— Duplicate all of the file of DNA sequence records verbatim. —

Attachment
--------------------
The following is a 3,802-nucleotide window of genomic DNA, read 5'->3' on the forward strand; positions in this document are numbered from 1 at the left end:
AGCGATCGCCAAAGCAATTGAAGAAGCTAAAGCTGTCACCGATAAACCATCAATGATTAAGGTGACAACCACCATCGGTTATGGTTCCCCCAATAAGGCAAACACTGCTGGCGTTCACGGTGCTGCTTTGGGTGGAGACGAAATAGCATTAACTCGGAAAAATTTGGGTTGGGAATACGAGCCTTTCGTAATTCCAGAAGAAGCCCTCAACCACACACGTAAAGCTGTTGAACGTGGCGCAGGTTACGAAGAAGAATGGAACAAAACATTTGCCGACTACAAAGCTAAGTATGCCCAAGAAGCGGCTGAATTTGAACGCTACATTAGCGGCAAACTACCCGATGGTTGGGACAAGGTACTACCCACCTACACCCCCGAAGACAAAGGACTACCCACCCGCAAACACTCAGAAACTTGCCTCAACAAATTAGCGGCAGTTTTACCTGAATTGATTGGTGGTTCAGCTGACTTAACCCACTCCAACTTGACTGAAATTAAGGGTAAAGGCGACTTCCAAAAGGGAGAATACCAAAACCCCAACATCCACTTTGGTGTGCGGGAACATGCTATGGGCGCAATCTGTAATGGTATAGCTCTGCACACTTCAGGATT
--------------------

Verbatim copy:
The following is a 3,802-nucleotide window of genomic DNA, read 5'->3' on the forward strand; positions in this document are numbered from 1 at the left end:
AGCGATCGCCAAAGCAATTGAAGAAGCTAAAGCTGTCACCGATAAACCATCAATGATTAAGGTGACAACCACCATCGGTTATGGTTCCCCCAATAAGGCAAACACTGCTGGCGTTCACGGTGCTGCTTTGGGTGGAGACGAAATAGCATTAACTCGGAAAAATTTGGGTTGGGAATACGAGCCTTTCGTAATTCCAGAAGAAGCCCTCAACCACACACGTAAAGCTGTTGAACGTGGCGCAGGTTACGAAGAAGAATGGAACAAAACATTTGCCGACTACAAAGCTAAGTATGCCCAAGAAGCGGCTGAATTTGAACGCTACATTAGCGGCAAACTACCCGATGGTTGGGACAAGGTACTACCCACCTACACCCCCGAAGACAAAGGACTACCCACCCGCAAACACTCAGAAACTTGCCTCAACAAATTAGCGGCAGTTTTACCTGAATTGATTGGTGGTTCAGCTGACTTAACCCACTCCAACTTGACTGAAATTAAGGGTAAAGGCGACTTCCAAAAGGGAGAATACCAAAACCCCAACATCCACTTTGGTGTGCGGGAACATGCTATGGGCGCAATCTGTAATGGTATAGCTCTGCACACTTCAGGATT